Rotary telephones, parlor radios, and silver cigarette cases: what do these have in common? In their prime, they were once considered household essentials intended for daily use. But despite their vital status in centuries past, today, they are more likely to be found on the shelves of antique shops and galleries as decorative objects and artifacts of their time.
In search of unique objects with storied beginnings, our editors took to Birmingham’s Antiques for Everyone Fair to scour the booths of over 200 dealers from across the United Kingdom. What they found was a wide range of collector’s items, including ceramics, glass, silver, and decorative and fine art, but three objects stood out from the rest. We spoke with three antiques dealers to learn about the stories behind these obsolete treasures.
Antique Pill Boxes
Exhibitor Ken Yeomans of Heritage Collections, based in Derbyshire, exhibited an extensive collection of small antique enamel boxes. “People assume they’re all pill boxes, and that’s the generic term that we’ve come to use for them, but they actually had a range of uses depending on medicine and fashion at the time.”
He goes on to explain that those with mirrors may have been Patch Boxes, designed to contain the patches that became a fashionable beauty accessory in the 17th and 18th centuries, although were originally designed to hide the marks and residue left by smallpox and syphilis (a good example of these can be found in part 3 of A Rake’s Progress by William Hogarth at the John Soane Museum in London). But along with the discovery of cures for these diseases in the late 19th century died the demand for patch boxes, which means that these small boxes have become a rarity today.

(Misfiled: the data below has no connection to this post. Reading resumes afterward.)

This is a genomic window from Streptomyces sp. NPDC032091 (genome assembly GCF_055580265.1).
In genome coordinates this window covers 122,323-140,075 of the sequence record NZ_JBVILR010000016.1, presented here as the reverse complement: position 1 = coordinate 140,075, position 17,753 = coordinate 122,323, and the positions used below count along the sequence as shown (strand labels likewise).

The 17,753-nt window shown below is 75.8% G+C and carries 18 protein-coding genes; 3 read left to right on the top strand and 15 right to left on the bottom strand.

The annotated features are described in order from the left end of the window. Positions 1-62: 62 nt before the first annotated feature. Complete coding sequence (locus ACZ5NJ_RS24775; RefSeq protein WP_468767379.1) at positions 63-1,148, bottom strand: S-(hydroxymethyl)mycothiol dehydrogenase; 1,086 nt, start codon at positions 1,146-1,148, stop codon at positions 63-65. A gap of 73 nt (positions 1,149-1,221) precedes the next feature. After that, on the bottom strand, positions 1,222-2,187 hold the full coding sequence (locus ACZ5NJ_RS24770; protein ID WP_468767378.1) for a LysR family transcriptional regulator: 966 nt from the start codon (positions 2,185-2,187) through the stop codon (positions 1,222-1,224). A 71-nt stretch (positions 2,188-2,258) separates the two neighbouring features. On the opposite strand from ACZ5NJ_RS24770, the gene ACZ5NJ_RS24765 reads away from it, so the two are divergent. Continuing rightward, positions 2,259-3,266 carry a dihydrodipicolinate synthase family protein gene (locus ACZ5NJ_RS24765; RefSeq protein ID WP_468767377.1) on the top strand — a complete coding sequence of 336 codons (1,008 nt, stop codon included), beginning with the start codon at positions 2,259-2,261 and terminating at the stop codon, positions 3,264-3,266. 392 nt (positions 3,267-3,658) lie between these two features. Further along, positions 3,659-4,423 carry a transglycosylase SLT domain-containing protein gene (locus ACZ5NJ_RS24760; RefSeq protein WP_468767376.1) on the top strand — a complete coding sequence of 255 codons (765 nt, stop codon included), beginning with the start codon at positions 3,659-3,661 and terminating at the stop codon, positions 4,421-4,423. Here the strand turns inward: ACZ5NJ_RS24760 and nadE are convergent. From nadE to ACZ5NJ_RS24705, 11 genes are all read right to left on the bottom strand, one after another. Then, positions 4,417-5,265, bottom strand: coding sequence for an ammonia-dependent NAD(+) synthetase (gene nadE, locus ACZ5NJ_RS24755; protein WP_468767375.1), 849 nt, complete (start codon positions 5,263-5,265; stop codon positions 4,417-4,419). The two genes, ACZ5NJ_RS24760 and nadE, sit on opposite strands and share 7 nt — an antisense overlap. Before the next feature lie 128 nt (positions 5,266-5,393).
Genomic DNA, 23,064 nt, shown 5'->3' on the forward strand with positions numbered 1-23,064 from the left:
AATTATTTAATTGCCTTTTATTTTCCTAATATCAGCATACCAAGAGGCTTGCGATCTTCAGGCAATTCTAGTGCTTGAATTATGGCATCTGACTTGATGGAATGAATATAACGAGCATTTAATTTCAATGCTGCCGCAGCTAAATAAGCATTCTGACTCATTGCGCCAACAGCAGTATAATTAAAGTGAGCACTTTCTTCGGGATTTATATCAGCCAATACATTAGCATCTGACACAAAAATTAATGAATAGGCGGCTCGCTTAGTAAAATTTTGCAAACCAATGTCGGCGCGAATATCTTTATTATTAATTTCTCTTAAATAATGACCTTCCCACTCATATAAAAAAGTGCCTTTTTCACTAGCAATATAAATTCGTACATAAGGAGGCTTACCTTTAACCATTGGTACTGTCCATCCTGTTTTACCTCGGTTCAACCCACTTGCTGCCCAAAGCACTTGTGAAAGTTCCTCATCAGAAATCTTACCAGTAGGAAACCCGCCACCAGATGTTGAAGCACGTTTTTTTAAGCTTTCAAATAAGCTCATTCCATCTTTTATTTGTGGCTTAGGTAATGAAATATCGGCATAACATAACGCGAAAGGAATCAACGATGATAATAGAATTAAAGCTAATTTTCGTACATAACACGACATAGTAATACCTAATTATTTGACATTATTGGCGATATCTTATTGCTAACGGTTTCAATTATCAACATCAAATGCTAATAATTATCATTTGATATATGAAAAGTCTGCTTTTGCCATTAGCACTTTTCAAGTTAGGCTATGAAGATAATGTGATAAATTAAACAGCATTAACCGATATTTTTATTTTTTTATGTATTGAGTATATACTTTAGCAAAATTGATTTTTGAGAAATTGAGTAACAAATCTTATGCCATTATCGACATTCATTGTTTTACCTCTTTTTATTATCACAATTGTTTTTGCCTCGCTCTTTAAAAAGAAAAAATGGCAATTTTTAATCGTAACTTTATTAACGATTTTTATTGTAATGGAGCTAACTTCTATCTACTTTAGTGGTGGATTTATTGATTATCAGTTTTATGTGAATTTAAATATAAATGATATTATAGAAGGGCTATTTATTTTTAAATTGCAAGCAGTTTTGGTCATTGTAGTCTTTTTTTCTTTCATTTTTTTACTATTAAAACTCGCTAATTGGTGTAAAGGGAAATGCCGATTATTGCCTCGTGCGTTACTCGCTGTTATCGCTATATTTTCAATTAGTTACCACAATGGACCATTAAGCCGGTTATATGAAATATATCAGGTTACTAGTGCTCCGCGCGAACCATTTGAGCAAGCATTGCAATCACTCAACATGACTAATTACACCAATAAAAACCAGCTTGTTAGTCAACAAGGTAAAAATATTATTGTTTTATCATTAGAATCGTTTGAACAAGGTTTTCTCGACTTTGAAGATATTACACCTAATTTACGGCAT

Snuff boxes are also frequently confused with pill and patch boxes. One possible clue to distinguish a snuff box is that it will contain no mirror. The fashion for these died out thanks to the whims of a monarch. According to Yeomans, when Queen Charlotte, consort of George III, who had enjoyed taking snuff for a decade, arrived at the conclusion that it was ‘a filthy habit’, consumption of snuff across the country diminished. The sale of Queen Charlotte’s possessions in 1819 is said to have included over 90 snuff boxes.
Pill boxes themselves were often an elaborate affectation. Often they contained palate cleansers or breath fresheners in the form of spices or cachou lozenges, and the consumption of these would have constituted a performative demonstration of the fashionable pill box itself.
French enamel boxes, while often older (manufactured up to the mid-1800s) are, according to Yeomans, less collectible. Almost all remaining examples of French antique pill boxes were produced by one factory, Samson of Paris.
Silver for Smoking
Dick and Helen Hope of Cotswold Collectibles presented a range of silverware at the fair, including antique silver cigarette cases, antique silver lighters, card cases and vestas (also known as vesta boxes or vesta cases). Vestas made for some of the most captivating objects on show, and many originated from the silversmiths in Birmingham, home to the Antiques for Everyone Fair.